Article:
Now at Independence, what we had if you look at the 1960 Constitution, was a federal constitution. The 1963 Constitution was purely a federal constitution in which the component units of the federation were allowed to develop at their pace. Look at the 1960 Constitution; we had 22 items in the Exclusive List. So the areas where the federal government had exclusive jurisdiction were limited.
But under the 1979 Constitution, they grew to 68 and that trend started since 1966 when (General) Aguiyi Ironsi came in and he thought that the solution to Nigeria’s problems was to have a Unitary System and that consumed Aguiyi Ironsi and we reverted to Decree 1 which was federal in structure. Now, from that 1966 to 1979, we had that federal structure in place but there was a problem.
I had the opportunity of meeting the late Dr. Ajayi, he was one of the drafters of Decree 1 and Dr. Ajayi identified the army as the problem. The structure they have there is command and obey structure. He asserted that when they were drafting the Decree, they had a problem about what to do with a situation whereby if you now have a Head of State at the federal level, then in those regions, the military governors were presiding.
Of course, there were very senior military governors then. The military governors at the regions or states would be junior to the Head of State and so the Supreme Military Council, SMC, headed by the Head of State was the highest organ, it’s now the parliament. So the idea was that there is no way the Head of State would sign into a law, and then a junior officer in his region or state would alter it and that was how the inconsistency clause was introduced. That where a provision of an Edict, because law at the region or state was called Edict and that at the federal level was called Decree, runs in conflict, the provision of the Decree would supersede to the extent of that inconsistency and that was what was transferred into the 1979 Constitution and that was how we ended up with Unitary System of Government under a federal constitution. I said this because your question was why do we have to restructure? So there is the need for restructuring, the need for restructuring is to recognise our diversity.
From what you have observed so far about the country, would you say we have learned any lesson and in addition, what is responsible for the failed dreams that have characterised the country march to greatness?
Corruption a huge problem
Like I said earlier, we have achieved so much. Earlier on, we spoke about the issue of corruption. Corruption is a huge problem that the country is facing because all the programmes, infrastructure, all that need money. A country that has been plagued so much by corruption since independence with the better part of our resources taken outside of our country. That is why we must fight corruption with all seriousness and sincerity. For me, I hold corruption for those failed dreams.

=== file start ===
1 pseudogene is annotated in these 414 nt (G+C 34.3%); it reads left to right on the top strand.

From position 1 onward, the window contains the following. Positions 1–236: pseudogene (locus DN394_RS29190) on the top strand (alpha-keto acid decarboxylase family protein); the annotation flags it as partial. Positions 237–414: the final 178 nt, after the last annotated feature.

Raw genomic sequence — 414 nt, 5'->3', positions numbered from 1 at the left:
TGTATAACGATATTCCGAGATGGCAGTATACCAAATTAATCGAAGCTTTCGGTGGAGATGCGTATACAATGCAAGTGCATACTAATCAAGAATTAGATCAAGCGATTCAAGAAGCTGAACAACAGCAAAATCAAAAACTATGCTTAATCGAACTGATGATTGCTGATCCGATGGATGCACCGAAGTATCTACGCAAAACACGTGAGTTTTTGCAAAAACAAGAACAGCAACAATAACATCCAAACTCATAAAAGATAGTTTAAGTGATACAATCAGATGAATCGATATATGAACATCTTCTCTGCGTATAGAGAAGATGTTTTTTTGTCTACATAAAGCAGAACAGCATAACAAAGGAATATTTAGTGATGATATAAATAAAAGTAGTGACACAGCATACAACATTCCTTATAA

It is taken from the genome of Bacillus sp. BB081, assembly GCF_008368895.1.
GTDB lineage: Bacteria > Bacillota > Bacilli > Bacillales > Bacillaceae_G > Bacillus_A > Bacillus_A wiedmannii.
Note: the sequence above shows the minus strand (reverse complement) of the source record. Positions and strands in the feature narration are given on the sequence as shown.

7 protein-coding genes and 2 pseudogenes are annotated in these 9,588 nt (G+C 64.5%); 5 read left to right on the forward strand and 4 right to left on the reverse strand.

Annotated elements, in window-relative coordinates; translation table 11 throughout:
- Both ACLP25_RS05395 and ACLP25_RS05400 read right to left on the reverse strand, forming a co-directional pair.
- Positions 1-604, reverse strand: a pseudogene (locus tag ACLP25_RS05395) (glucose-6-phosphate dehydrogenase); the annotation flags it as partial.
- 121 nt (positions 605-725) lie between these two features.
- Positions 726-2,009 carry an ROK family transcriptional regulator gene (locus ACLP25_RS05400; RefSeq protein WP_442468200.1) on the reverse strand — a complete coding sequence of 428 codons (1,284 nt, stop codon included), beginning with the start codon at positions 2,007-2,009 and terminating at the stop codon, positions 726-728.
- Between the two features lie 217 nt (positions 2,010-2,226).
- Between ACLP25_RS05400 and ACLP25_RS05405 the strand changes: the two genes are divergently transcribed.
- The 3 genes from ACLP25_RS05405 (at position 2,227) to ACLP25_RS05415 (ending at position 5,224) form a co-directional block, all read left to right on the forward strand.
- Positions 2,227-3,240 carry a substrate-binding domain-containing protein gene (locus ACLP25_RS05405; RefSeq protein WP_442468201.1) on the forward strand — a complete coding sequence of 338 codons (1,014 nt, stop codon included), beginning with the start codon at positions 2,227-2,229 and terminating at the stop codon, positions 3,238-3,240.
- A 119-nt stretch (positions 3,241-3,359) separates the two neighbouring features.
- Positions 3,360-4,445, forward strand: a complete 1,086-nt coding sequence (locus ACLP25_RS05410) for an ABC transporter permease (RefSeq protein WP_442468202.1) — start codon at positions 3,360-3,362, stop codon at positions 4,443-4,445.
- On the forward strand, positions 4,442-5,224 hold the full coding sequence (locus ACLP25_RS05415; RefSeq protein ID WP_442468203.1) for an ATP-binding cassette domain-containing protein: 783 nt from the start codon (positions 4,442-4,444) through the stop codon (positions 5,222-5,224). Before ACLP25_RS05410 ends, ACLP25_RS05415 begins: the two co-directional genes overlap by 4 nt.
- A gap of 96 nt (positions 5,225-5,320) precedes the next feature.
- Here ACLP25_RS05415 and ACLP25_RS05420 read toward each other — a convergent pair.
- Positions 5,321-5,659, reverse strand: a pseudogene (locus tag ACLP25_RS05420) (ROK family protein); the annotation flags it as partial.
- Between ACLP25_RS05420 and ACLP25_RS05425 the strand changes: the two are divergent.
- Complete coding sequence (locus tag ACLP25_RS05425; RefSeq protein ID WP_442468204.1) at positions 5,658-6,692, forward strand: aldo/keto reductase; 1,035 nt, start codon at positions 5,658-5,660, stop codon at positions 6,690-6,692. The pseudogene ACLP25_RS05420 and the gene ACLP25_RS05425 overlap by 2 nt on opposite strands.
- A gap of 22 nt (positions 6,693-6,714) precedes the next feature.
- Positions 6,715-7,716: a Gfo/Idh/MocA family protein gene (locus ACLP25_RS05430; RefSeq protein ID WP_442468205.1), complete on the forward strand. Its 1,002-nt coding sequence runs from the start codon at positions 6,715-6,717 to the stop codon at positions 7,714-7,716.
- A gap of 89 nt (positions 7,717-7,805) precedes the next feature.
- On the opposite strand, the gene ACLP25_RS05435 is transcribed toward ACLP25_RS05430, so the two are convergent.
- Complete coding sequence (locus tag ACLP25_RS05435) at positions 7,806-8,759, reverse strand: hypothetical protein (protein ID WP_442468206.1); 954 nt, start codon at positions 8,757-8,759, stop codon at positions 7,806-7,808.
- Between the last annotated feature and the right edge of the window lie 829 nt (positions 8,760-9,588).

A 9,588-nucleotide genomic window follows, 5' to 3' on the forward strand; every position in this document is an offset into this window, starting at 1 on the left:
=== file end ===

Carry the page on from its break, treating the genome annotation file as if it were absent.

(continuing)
This is because Nigeria is blessed; we have all the resources, materials and human resources. In spite of that, we still manage to become the best economy in Africa. I think we should tackle the problem of corruption. The lesson that we can say that we have learnt is that it is a journey.
Nationhood is a journey, it is not an event, we will continue to explore. The good thing about it is that we’ve found democracy and I think the bulk of our problems will be fixed by democracy right from the problem that we had earlier on in our different associations. Some of the problems under military dictatorship, where there was no transparency, accountability and all of that will be addressed under democracy. While we say the fight against corruption is politicized, when you get there you also go after others when you take over. Then we will get to a point when everybody or each and every one will account. For me, democracy is the biggest gain.
Security challenges have been aggravated and it is likely that the president will spend eight years without addressing it, do you also see it that way?
Well, there is poverty in the land. A lot of people taking part in banditry are unemployed. This same thing has accounted for existence of Boko Haram in the West African province. You will not be able to employ someone who has something doing. It is this idle mind that you have in groups such as Boko Haram and the rest of them. Therefore, we should monitor the problem of poverty.
We must all work towards the success of any president, governor or local government chairman irrespective of whether we voted them or not. When they succeed, the country will succeed. We will wait till another four years to put your own man there. But, when we think that at all cost, we must undermine the person then we end up causing problem for the country.
The Armed Forces or police are overstretched, the same people that are fighting banditry are the same people that you want to use in fighting Boko Haram, problem of herdsmen and the militants. So we must be careful.
Again some people want to start a revolution, you still have to deploy the security agencies to go and take care of that. We must not politicize security.